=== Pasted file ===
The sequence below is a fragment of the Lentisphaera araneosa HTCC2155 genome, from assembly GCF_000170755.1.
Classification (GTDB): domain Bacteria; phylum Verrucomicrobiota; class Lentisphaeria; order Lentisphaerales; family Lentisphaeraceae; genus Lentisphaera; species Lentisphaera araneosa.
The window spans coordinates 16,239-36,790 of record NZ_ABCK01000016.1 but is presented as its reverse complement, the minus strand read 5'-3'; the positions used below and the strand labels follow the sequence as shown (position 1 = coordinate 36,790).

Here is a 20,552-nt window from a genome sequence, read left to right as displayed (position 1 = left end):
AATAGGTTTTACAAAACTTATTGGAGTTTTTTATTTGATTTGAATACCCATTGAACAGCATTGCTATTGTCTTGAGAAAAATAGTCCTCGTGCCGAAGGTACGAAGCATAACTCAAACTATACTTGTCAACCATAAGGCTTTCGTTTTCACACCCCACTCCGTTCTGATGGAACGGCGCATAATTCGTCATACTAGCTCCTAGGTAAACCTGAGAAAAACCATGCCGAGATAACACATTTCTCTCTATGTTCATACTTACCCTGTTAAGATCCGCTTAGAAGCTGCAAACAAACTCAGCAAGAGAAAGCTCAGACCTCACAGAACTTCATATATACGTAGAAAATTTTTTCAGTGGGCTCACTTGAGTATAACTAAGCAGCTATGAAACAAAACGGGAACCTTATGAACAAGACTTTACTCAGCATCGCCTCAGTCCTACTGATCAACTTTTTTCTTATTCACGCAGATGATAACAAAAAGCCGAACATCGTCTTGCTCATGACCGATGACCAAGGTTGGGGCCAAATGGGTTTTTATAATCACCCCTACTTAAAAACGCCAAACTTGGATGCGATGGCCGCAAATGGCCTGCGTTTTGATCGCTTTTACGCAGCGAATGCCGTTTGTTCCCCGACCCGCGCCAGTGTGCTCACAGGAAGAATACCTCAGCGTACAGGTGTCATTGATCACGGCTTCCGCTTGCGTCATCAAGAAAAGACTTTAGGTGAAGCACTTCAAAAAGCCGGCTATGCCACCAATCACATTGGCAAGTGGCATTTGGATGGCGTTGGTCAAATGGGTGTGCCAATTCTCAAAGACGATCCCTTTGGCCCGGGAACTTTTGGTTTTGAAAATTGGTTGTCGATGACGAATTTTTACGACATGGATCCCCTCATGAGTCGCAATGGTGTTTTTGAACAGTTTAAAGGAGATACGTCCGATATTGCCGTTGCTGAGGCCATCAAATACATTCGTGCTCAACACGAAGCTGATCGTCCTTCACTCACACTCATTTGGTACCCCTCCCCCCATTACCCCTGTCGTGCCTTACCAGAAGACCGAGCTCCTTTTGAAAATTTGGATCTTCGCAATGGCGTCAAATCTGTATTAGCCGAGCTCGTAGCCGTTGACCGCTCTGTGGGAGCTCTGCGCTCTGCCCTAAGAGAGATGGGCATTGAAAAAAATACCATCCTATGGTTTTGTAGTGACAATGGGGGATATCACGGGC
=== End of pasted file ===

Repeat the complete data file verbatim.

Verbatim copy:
The sequence below is a fragment of the Lentisphaera araneosa HTCC2155 genome, from assembly GCF_000170755.1.
Classification (GTDB): domain Bacteria; phylum Verrucomicrobiota; class Lentisphaeria; order Lentisphaerales; family Lentisphaeraceae; genus Lentisphaera; species Lentisphaera araneosa.
The window spans coordinates 16,239-36,790 of record NZ_ABCK01000016.1 but is presented as its reverse complement, the minus strand read 5'-3'; the positions used below and the strand labels follow the sequence as shown (position 1 = coordinate 36,790).

Here is a 20,552-nt window from a genome sequence, read left to right as displayed (position 1 = left end):
AATAGGTTTTACAAAACTTATTGGAGTTTTTTATTTGATTTGAATACCCATTGAACAGCATTGCTATTGTCTTGAGAAAAATAGTCCTCGTGCCGAAGGTACGAAGCATAACTCAAACTATACTTGTCAACCATAAGGCTTTCGTTTTCACACCCCACTCCGTTCTGATGGAACGGCGCATAATTCGTCATACTAGCTCCTAGGTAAACCTGAGAAAAACCATGCCGAGATAACACATTTCTCTCTATGTTCATACTTACCCTGTTAAGATCCGCTTAGAAGCTGCAAACAAACTCAGCAAGAGAAAGCTCAGACCTCACAGAACTTCATATATACGTAGAAAATTTTTTCAGTGGGCTCACTTGAGTATAACTAAGCAGCTATGAAACAAAACGGGAACCTTATGAACAAGACTTTACTCAGCATCGCCTCAGTCCTACTGATCAACTTTTTTCTTATTCACGCAGATGATAACAAAAAGCCGAACATCGTCTTGCTCATGACCGATGACCAAGGTTGGGGCCAAATGGGTTTTTATAATCACCCCTACTTAAAAACGCCAAACTTGGATGCGATGGCCGCAAATGGCCTGCGTTTTGATCGCTTTTACGCAGCGAATGCCGTTTGTTCCCCGACCCGCGCCAGTGTGCTCACAGGAAGAATACCTCAGCGTACAGGTGTCATTGATCACGGCTTCCGCTTGCGTCATCAAGAAAAGACTTTAGGTGAAGCACTTCAAAAAGCCGGCTATGCCACCAATCACATTGGCAAGTGGCATTTGGATGGCGTTGGTCAAATGGGTGTGCCAATTCTCAAAGACGATCCCTTTGGCCCGGGAACTTTTGGTTTTGAAAATTGGTTGTCGATGACGAATTTTTACGACATGGATCCCCTCATGAGTCGCAATGGTGTTTTTGAACAGTTTAAAGGAGATACGTCCGATATTGCCGTTGCTGAGGCCATCAAATACATTCGTGCTCAACACGAAGCTGATCGTCCTTCACTCACACTCATTTGGTACCCCTCCCCCCATTACCCCTGTCGTGCCTTACCAGAAGACCGAGCTCCTTTTGAAAATTTGGATCTTCGCAATGGCGTCAAATCTGTATTAGCCGAGCTCGTAGCCGTTGACCGCTCTGTGGGAGCTCTGCGCTCTGCCCTAAGAGAGATGGGCATTGAAAAAAATACCATCCTATGGTTTTGTAGTGACAATGGGGGATATCACGGGC